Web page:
Typical social studies lessons involve textbooks and teachers. But entrepreneur Santo Thie, 39, wants to offer a different sort of lesson about Singapore, using photography and social media platform Instagram.
He is the founder of InstaSG, a community of Singapore "Instagrammers" that aims to showcase the beauty of Singapore.
InstaSG, with support from the National Youth Council, organises the annual Mad About Singapore photography exhibition and competition. Started in 2014, it held its fourth edition yesterday at Our Tampines Hub.
This year's edition received the highest number of submissions - over 16,500, from fewer than 10,000 in 2014, and about 14,000 last year.
"The point of InstaSG is to show what Singapore means to people. Nowadays, people go online to get information and learn things. So Instagram can naturally be a place where they learn about Singapore and develop a sense of identity and pride," Mr Thie said.
Out of the submissions, a panel of judges with photography expertise chose 100 for the exhibition, submitted by 79 Instagram users.
The winning photograph was submitted by entrepreneur James Lum, a 27-year-old who goes by the name "lumology" on Instagram.
His submission was a photo of an old woman at a void deck talking on her mobile phone.
"It has always been a personal project for me to document the old Singapore," Mr Lum said. "I came across this old lady alone. The void deck is a very uniquely Singapore feature, and so are her vintage clothes. I wanted to capture this passing generation and remind us that Singapore isn't just about buildings, but about people."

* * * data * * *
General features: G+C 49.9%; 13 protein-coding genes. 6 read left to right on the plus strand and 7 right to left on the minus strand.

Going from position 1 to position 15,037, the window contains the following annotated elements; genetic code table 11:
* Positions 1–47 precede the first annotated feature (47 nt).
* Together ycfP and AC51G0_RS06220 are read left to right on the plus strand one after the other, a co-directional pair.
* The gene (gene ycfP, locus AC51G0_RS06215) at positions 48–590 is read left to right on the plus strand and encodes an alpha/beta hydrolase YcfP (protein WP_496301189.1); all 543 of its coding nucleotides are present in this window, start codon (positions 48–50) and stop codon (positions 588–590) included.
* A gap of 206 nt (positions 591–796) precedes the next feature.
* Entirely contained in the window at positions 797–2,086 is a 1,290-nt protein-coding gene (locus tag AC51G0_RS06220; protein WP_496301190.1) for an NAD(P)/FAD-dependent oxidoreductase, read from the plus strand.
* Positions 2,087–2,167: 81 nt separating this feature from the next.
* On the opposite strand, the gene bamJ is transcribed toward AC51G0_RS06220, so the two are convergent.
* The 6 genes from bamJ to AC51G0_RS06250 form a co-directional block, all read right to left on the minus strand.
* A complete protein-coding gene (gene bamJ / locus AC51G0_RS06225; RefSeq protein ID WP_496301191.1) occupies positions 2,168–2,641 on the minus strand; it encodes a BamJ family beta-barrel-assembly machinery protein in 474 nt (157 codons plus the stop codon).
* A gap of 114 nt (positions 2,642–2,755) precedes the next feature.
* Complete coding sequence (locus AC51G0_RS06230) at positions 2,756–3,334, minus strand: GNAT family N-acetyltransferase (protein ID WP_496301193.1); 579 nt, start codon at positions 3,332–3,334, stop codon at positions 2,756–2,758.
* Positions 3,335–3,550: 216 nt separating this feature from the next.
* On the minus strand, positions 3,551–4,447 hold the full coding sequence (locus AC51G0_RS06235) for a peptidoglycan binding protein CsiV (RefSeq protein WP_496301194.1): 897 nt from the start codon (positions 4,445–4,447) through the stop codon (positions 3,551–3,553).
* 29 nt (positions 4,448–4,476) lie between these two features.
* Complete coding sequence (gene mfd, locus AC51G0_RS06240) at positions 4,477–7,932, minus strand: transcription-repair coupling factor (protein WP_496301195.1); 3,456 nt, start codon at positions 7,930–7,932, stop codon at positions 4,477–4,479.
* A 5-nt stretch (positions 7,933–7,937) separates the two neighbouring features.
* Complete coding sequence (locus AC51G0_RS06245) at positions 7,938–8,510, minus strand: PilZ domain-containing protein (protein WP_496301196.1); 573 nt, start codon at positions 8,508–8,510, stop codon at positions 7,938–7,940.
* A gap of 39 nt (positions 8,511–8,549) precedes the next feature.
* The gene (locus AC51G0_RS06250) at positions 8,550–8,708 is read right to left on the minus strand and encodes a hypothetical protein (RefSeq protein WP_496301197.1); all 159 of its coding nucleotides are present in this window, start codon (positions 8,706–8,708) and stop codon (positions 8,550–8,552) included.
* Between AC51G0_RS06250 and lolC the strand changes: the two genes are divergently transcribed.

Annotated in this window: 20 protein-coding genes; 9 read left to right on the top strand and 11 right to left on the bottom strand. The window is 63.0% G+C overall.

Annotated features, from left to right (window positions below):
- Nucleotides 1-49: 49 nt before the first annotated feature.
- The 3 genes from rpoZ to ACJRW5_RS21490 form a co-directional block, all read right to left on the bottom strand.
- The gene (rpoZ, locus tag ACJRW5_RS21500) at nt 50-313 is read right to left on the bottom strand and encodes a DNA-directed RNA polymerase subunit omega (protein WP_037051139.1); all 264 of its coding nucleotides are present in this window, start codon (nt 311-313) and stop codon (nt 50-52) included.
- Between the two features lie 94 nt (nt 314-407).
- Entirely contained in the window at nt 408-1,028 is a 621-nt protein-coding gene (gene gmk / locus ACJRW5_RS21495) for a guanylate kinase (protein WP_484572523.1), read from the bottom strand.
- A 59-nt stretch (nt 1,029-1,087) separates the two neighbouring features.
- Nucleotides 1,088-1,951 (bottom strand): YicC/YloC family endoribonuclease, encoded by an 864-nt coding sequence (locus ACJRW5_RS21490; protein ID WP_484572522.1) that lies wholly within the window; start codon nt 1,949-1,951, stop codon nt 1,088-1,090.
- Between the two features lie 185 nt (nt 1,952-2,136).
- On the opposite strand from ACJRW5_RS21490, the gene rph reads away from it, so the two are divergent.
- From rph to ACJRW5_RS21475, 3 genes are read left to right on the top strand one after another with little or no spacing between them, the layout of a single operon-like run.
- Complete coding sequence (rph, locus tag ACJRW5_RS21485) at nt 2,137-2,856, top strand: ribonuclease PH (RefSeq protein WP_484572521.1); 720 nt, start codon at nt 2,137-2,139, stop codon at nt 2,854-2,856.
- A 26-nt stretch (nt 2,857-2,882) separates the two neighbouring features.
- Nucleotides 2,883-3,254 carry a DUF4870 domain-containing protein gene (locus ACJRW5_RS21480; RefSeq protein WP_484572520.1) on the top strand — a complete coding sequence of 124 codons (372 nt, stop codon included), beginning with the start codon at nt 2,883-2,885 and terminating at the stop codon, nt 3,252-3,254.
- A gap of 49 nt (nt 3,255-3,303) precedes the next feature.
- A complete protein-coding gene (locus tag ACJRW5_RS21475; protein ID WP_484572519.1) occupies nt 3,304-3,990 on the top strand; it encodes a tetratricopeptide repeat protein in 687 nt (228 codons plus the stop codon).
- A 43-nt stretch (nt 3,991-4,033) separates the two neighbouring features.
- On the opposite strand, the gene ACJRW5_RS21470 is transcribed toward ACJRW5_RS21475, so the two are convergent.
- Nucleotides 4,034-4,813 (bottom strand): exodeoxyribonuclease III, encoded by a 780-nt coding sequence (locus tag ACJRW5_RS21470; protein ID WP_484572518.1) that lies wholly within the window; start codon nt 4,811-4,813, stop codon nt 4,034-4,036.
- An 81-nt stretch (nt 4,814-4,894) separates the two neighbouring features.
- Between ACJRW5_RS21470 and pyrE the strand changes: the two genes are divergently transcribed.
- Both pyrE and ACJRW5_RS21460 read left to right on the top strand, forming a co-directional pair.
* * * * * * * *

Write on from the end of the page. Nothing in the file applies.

Another noteworthy Instagrammer who had three photographs exhibited is 23-year-old freelance photographer Isabelle Lim, who is deaf and has a rare genetic disorder called Nager syndrome.
"For me, photography is a way to save memories and communicate with my viewers," she said through sign language.
Taking snapshots of Singapore in new ways is not just the domain of the young. Lawyer William Ong, 57, has been into photography for over 30 years, and now uses Instagram as a platform to showcase his work.
"It's about the shared love of photography," he said. "In the past, you put your work in an album and left it alone. Now, people can 'like' and comment on it. It's an instant response."
Parliamentary Secretary for Culture, Community and Youth Baey Yam Keng was the guest of honour at the exhibition. He is well known for being active on Instagram.
"For me, it's to share snippets of my life," said Mr Baey. "Through photos, ordinary things are given meaning. Hopefully this will remind us to keep our eyes open even in our homeland and neighbourhood, to distinguish beauty and uniqueness."